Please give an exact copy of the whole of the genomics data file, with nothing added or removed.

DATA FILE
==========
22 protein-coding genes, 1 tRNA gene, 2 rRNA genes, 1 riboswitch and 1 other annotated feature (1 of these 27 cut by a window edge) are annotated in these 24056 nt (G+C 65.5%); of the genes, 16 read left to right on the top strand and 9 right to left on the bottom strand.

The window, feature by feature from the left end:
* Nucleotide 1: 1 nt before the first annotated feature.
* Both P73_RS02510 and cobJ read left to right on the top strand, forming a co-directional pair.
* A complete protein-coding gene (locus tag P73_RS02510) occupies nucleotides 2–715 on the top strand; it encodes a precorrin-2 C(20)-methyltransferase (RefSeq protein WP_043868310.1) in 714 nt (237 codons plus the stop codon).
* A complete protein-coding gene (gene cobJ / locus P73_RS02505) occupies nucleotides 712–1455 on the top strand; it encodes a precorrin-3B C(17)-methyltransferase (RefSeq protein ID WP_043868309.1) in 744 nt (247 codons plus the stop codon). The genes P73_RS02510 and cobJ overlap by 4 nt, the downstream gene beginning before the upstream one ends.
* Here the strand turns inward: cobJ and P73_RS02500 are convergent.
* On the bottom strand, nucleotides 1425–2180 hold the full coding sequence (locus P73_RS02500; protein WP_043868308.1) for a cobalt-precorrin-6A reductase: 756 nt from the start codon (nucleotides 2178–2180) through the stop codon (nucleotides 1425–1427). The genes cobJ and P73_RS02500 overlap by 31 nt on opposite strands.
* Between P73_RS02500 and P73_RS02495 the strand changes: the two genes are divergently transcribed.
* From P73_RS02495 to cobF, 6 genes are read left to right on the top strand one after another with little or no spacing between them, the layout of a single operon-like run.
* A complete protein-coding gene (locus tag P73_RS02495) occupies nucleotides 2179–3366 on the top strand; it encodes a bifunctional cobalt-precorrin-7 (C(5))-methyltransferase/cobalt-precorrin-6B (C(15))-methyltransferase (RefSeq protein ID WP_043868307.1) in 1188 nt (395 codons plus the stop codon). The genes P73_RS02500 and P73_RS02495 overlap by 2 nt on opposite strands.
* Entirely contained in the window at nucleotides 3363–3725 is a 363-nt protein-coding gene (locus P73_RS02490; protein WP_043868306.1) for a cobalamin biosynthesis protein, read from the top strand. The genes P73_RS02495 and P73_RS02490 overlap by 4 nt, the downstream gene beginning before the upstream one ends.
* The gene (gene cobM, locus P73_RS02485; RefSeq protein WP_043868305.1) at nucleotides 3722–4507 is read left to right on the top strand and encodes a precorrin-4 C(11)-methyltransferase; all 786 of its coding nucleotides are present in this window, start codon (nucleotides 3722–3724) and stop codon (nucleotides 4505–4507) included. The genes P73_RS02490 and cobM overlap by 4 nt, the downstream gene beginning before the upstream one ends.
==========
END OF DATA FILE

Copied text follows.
22 protein-coding genes, 1 tRNA gene, 2 rRNA genes, 1 riboswitch and 1 other annotated feature (1 of these 27 cut by a window edge) are annotated in these 24056 nt (G+C 65.5%); of the genes, 16 read left to right on the top strand and 9 right to left on the bottom strand.

The window, feature by feature from the left end:
* Nucleotide 1: 1 nt before the first annotated feature.
* Both P73_RS02510 and cobJ read left to right on the top strand, forming a co-directional pair.
* A complete protein-coding gene (locus tag P73_RS02510) occupies nucleotides 2–715 on the top strand; it encodes a precorrin-2 C(20)-methyltransferase (RefSeq protein WP_043868310.1) in 714 nt (237 codons plus the stop codon).
* A complete protein-coding gene (gene cobJ / locus P73_RS02505) occupies nucleotides 712–1455 on the top strand; it encodes a precorrin-3B C(17)-methyltransferase (RefSeq protein ID WP_043868309.1) in 744 nt (247 codons plus the stop codon). The genes P73_RS02510 and cobJ overlap by 4 nt, the downstream gene beginning before the upstream one ends.
* Here the strand turns inward: cobJ and P73_RS02500 are convergent.
* On the bottom strand, nucleotides 1425–2180 hold the full coding sequence (locus P73_RS02500; protein WP_043868308.1) for a cobalt-precorrin-6A reductase: 756 nt from the start codon (nucleotides 2178–2180) through the stop codon (nucleotides 1425–1427). The genes cobJ and P73_RS02500 overlap by 31 nt on opposite strands.
* Between P73_RS02500 and P73_RS02495 the strand changes: the two genes are divergently transcribed.
* From P73_RS02495 to cobF, 6 genes are read left to right on the top strand one after another with little or no spacing between them, the layout of a single operon-like run.
* A complete protein-coding gene (locus tag P73_RS02495) occupies nucleotides 2179–3366 on the top strand; it encodes a bifunctional cobalt-precorrin-7 (C(5))-methyltransferase/cobalt-precorrin-6B (C(15))-methyltransferase (RefSeq protein ID WP_043868307.1) in 1188 nt (395 codons plus the stop codon). The genes P73_RS02500 and P73_RS02495 overlap by 2 nt on opposite strands.
* Entirely contained in the window at nucleotides 3363–3725 is a 363-nt protein-coding gene (locus P73_RS02490; protein WP_043868306.1) for a cobalamin biosynthesis protein, read from the top strand. The genes P73_RS02495 and P73_RS02490 overlap by 4 nt, the downstream gene beginning before the upstream one ends.
* The gene (gene cobM, locus P73_RS02485; RefSeq protein WP_043868305.1) at nucleotides 3722–4507 is read left to right on the top strand and encodes a precorrin-4 C(11)-methyltransferase; all 786 of its coding nucleotides are present in this window, start codon (nucleotides 3722–3724) and stop codon (nucleotides 4505–4507) included. The genes P73_RS02490 and cobM overlap by 4 nt, the downstream gene beginning before the upstream one ends.